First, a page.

Seniors born in the 1950s and 1960s, known as “Baby Boomers,” created a tsunami of change in the world of marketing and communications. Now, the generation that coined the phrase “Don’t trust anyone over 30” is turning 70.
50th High School Reunion Re-imagined
In fact, my 50th high school reunion was to have been held in 2020, but due to COVID19 this was rescheduled to October 2022. The committee organizing this event decided to re-imagine our Golden Reunion Celebration and are now calling it “The Class of 1970 Turns 70.”
Boomers actually began crossing the 70 year old threshold in 2016 and will be growing the 70+ demographic population until the year 2034. Over the next ten years, our numbers will eclipse 55 million with a growth rate twice that of people aged 18-49.
Boomers Are Spenders
Currently the 70+ Boomers contribute $1.1 trillion in annual spending on consumer goods and services. According to AARP, we spend on pharmaceuticals, health insurance, medical supplies, AV equipment, food at home, personal care products, apparel, entertainment, household furnishings, and travel.
Since I retired in 2017, my wife Sue and I immediately set out to see more of this world. We took a Caribbean Cruise, three cross-county road trips driving over 25,000 miles and were planning to travel abroad until the advent of COVID19 brought things to a screeching halt.
Boomers grew up in the postwar era with a sense of promise and possibility. We believed if we could dream it, we could do it.
The Senior Mindset
When I was in my early years of radio sales, I sold advertising to a contemporary of mine that was working in his family’s pharmacy. His primary focus was on developing new revenue streams for growing the business.
He was the first person I ever knew that went to Las Vegas every January to the Consumer Electronics Show; now known simply as CES. Each year he would bring new and innovative electronic products into the store.
But that’s not the point of the story.
In my 20s, when I saw these new devices – often with some pretty hefty price tags attached to them – I would say, that’s pretty amazing, but I’ve read that next year the new model will be even better.
My friend would reply, “That’s the way we think, but people who are much older than us don’t see things that way.” He explained that their view of life was, if they wanted it, they bought it now. And if something better came along, they would make another purchase. They didn’t have time to wait around for the next big thing to come along.
Retirement is a Transition from Saver to Spender
Now that I’ve become one of those people who are “much older,” I understand that perspective. Baby Boomers are now at that point in their lives where they see more of their lives in the rearview mirror than out the front windshield.
People who are 70+ are free to pursue their passions and set new life goals for this next chapter of their lives. Products and services that compliment these things will be the ones who benefit from our spending.
I’m no longer thinking of how much I need to save in my IRA or contribute to my annuities, I’m now at that point in life where it’s time to begin withdrawing from the retirement assets I’ve accrued over my working life.
Are your products or services seeing me, hearing me, understanding my wants/needs/desires?
Time Spent With Ad-Supported Media Falls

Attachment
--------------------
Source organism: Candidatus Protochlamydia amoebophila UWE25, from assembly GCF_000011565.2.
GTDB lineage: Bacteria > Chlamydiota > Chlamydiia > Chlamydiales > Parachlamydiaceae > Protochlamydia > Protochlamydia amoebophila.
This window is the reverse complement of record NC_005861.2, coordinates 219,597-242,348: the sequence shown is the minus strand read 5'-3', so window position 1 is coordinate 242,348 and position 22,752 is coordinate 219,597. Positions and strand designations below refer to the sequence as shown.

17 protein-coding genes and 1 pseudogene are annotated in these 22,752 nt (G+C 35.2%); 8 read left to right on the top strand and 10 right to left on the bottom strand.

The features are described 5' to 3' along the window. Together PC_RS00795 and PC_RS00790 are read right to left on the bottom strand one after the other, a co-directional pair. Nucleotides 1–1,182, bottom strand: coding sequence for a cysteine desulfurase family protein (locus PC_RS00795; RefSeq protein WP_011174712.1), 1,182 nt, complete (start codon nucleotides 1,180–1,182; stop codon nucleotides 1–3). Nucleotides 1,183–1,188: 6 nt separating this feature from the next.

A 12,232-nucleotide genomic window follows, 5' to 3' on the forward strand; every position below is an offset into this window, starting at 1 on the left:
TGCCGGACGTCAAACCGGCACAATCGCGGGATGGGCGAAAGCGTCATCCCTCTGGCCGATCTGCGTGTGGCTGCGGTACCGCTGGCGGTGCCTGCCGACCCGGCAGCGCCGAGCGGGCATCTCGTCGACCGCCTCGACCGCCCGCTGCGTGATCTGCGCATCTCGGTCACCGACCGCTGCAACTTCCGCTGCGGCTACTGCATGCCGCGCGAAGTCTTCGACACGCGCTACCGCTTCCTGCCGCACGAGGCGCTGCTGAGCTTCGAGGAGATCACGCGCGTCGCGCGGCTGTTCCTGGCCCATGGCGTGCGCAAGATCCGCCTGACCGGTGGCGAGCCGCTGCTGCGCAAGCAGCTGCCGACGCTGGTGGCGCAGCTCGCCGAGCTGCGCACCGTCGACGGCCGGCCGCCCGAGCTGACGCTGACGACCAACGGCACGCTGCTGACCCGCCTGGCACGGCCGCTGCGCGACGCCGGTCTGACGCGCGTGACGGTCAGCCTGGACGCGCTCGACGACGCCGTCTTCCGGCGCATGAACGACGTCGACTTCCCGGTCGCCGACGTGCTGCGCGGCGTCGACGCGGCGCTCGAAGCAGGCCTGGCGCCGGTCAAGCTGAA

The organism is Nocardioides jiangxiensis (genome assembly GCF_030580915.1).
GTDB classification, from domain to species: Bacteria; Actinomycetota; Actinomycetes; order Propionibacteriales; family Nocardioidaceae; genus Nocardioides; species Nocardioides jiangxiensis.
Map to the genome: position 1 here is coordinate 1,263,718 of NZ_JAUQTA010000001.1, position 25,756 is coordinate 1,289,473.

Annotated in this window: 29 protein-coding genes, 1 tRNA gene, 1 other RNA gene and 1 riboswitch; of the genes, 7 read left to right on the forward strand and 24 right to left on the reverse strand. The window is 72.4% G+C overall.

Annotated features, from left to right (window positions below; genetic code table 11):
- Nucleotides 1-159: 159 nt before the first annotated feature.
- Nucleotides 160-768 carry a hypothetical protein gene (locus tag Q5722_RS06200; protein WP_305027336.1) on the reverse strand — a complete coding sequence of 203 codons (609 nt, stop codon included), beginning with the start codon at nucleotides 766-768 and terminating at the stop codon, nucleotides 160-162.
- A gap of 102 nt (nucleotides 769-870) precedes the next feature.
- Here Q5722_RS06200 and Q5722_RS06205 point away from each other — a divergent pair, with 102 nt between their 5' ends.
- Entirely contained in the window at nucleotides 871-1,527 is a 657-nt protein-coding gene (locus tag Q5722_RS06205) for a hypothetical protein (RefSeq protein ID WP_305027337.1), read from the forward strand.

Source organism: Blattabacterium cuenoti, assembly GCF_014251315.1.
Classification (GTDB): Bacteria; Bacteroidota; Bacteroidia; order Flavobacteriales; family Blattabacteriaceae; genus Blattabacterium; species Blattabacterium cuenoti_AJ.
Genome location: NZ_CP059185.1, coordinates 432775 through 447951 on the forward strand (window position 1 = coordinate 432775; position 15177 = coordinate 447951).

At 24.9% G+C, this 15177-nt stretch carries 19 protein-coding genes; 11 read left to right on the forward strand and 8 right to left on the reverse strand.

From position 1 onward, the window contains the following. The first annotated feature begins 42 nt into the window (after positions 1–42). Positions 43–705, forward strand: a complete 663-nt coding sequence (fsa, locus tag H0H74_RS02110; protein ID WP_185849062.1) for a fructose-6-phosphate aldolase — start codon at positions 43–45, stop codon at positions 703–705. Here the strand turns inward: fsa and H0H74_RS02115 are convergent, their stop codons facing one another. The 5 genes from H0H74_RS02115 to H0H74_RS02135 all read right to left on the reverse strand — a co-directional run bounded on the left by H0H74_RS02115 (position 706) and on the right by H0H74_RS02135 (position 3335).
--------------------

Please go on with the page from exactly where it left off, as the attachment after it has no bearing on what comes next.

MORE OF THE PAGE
The FCC reported at the start of this new year, the number of commercial FMs, AMs, and even LPFMs all decreased in 2021. While it came as no surprise to see the number of AM radio stations sign-off, the decrease in the number of commercial FMs should have been a real wake-up call for the radio industry.
Interestingly, non-commercial FM radio stations increased in number in 2021. Could it be they are serving up content that people want to hear?
53.4% of people’s time spent with media in the United States is with consumer-funded media, according PQ Media.
I started off this year of blogging with “Why I Stream ALL of My Radio Listening,” and in reviewing the latest data I find that our household is riding the wave of consumer-funded media for both television viewing and radio listening.
Media Post says
“While total consumer time spent with media is projected to continue to expand in both the United States and worldwide through 2025, ad-supported media’s share will continue to erode due to secular, not cyclical shifts in consumer usage of media – something other analysts and economists have been pointing out.”
You Can Save Time or You Can Save Money, BUT You Can’t Save Both Simultaneously
There’s an inverse relationship between time and money; you can spend one to save the other. In our youth, we feel like we have all the time in the world and so we focus on ways to save money. Later in life, we see how precious our time has become and so we will spend money to save time.
Long commercial breaks about things of little interest to us waste our time, so it should come as no surprise that seniors are willing to pay money to eliminate them.
People will give you their time when you offer them entertainment. People will give you their money when you offer them hope.
– Roy H. Williams
Consumer-funded media does just that. It gives us the wheat and eliminates the chaff.
The average person in America today is expected to live to almost 79 years old, that’s 28,835 days. When you turn 70, that means you see the future as 3,285 days left.
What do you think means more to a senior, another dollar in the bank or more efficient use of their time?
When people are asked on their deathbed what they wished they had more of, no one says “more money.”
Willie Sutton said he robbed banks because that’s where the money was. Today, media money is in the hands of the Baby Boomers, aka seniors.
How are you serving them with your media property?